We are taking an orthogonal approach, by developing novel experimental and statistical methods that allow us to dramatically increase the power and throughput of quantitative genetics (specifically, QTL mapping) in a model organism, budding yeast. In recent work, we have demonstrated that we can increase statistical power by increasing the sample size of mapping panels by two orders of magnitude over the previous state of the art. This is enabled by methods we have developed for (1) efficient and accurate genotyping using low-coverage sequencing, (2) combinatorial barcoding to enable accurate high-throughput phenotyping, and (3) new statistical methods to detect numerous densely-spaced small-effect QTLs as well as epistatic and dominance effects. Our results show that we can infer genotype-phenotype maps with unprecedented resolution, including the identity of weak-effect loci and epistatic interactions between them. In ongoing and future work, we plan to use these methods to infer genotype-phenotype maps for a variety of important traits across multiple yeast crosses, and use these as a new way to probe the architecture of genetic networks in yeast. We are also developing computational and statistical tools for inferring the structure of these landscapes. This includes novel approaches to fine-map causal loci, to identify epistatic interactions and other "global" nonlinear effects, and to jointly map the genetic basis of multiple traits, which provides a new and principled way to investigate shared genetic architecture across phenotypes (i.e. pleiotropy). Finally, we are building on a recently developed retron-based barcoded CRISPR system to reconstruct tens of thousands of specific variants (and combinations of variants) in hundreds of genetic backgrounds, which makes it possible to conduct large-scale direct experimental validation. Together, these approaches make it possible to systematically study the statistical structure of genotype-phenotype maps in budding yeast. Given the proven utility of yeast in advancing our understanding of human biology (orthologous genes typically have orthologous functions, and the exceptions have proven informative), there is reason to believe that these insights into the genetic architecture of complex traits may also be broadly applicable. In addition, this system provides an ideal setting to test and validate novel statistical inference methods that we anticipate will be eventually be generalizable to other settings, including human GWAS.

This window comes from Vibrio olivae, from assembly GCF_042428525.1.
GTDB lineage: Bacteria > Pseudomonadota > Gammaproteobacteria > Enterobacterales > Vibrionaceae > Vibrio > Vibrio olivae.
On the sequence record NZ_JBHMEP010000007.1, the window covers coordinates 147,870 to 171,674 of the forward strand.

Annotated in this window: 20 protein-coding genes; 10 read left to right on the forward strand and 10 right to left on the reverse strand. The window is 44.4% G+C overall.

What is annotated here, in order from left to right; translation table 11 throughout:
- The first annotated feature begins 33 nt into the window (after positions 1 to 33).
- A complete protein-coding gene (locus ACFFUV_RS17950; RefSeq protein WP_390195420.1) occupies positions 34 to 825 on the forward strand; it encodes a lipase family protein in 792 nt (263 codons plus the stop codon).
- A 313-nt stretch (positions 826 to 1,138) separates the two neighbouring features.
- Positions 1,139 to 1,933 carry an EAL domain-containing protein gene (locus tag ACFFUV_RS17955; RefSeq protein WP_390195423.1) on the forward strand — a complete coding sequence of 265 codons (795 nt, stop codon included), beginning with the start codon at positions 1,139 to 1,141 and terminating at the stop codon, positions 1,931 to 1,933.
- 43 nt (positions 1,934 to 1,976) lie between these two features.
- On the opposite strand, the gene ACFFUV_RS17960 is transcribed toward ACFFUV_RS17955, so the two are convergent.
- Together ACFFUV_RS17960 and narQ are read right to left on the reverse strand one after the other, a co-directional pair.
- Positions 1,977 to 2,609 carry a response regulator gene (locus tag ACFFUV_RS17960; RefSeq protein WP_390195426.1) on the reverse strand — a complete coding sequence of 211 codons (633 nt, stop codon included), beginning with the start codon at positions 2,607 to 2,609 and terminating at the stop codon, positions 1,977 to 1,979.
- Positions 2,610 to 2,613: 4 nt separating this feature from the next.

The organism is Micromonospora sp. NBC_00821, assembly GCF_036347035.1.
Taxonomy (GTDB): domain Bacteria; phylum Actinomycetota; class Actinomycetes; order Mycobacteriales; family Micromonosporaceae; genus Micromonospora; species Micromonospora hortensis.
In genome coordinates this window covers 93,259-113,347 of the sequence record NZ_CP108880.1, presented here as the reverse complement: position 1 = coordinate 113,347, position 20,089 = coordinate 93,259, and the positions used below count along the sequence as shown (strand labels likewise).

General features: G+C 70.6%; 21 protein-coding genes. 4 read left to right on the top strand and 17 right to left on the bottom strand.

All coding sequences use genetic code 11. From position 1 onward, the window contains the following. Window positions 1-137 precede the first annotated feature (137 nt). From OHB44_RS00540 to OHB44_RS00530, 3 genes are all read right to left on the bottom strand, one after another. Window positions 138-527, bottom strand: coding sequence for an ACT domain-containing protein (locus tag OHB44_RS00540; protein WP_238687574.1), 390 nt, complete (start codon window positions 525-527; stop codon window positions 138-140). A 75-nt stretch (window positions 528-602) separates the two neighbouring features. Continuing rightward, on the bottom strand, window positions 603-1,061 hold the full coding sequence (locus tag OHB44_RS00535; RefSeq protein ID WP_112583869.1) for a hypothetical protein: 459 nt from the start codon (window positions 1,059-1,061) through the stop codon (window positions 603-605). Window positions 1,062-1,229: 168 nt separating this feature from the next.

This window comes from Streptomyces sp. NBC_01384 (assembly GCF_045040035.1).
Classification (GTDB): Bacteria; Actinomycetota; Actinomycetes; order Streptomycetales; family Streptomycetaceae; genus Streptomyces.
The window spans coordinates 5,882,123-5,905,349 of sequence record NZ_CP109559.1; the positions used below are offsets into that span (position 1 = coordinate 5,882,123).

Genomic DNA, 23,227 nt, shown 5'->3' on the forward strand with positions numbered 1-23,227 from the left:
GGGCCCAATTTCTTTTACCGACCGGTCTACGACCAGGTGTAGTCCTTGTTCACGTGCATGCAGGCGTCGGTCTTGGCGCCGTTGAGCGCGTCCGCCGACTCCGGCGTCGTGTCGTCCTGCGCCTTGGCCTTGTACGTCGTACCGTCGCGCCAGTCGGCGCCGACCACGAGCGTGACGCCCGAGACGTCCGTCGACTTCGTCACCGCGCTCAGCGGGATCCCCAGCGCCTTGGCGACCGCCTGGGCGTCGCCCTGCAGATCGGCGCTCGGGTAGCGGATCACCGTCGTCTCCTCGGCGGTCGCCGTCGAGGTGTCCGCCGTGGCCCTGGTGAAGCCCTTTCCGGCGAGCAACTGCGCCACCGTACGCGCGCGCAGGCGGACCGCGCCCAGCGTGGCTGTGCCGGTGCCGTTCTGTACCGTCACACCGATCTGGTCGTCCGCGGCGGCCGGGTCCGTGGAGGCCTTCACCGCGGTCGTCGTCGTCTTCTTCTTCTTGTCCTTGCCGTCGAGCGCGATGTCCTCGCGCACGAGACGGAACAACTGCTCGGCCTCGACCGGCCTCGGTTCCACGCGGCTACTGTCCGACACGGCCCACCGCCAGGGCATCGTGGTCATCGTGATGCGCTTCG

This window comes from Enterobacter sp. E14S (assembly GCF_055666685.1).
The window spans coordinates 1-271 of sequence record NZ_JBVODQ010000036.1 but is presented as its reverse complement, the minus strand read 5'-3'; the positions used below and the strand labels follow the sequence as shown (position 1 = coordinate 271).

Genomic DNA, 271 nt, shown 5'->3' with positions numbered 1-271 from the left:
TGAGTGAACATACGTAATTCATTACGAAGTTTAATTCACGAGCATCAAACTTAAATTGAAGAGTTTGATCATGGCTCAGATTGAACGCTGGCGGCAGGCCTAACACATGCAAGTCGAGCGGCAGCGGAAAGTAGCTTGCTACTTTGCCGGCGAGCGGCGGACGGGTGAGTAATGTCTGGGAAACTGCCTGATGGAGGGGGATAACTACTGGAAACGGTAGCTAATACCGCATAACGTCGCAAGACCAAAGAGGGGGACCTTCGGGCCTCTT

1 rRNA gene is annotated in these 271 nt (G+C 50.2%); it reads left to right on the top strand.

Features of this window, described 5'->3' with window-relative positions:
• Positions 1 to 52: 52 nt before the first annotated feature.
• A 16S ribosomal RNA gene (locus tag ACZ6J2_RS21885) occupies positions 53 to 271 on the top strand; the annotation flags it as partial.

Inferring sparse latent structure in genotype-phenotype maps:
One example of the statistical inference tools we are working to develop are methods to infer low-dimensional latent structure in genotype-phenotype maps (i.e. a simpler representation of the map). Our approach is based on the idea that correlations among multiple phenotypes across related individuals may reflect some pattern of shared genetic architecture: individual genetic loci affect multiple phenotypes (pleiotropy), creating relationships between phenotypes. A natural hypothesis is that pleiotropic effects reflect a relatively small set of "core" cellular processes: each genetic locus affects one or a few core processes, and these core processes in turn determine the observed phenotypes. We are working to develop methods to infer the identity and genetic architecture of this space of core processes. While there are numerous existing methods to infer latent structure in high-dimensional biological data, in general these do not preserve the modular structure we aim to identify. Instead, we have recently proposed a novel sparse structure discovery (SSD) method, which uses a penalized matrix decomposition designed to identify latent structure that reflects expectations for modular architecture. We have shown that this can identify lower-dimensional structure that reflects interpretable and potentially biologically meaningful cellular processes. In ongoing and future work, we are working to generalize this method to reflect other types of latent structure, including nonlinear effects and epistatic interactions, and to apply it broadly across other types of data (e.g. it represents a novel way to infer sparse latent structure in tissue-specific transcriptomic data). We are also applying recently developed transformer models, which represent an alternative approach to finding structure in these high-dimensional landscapes.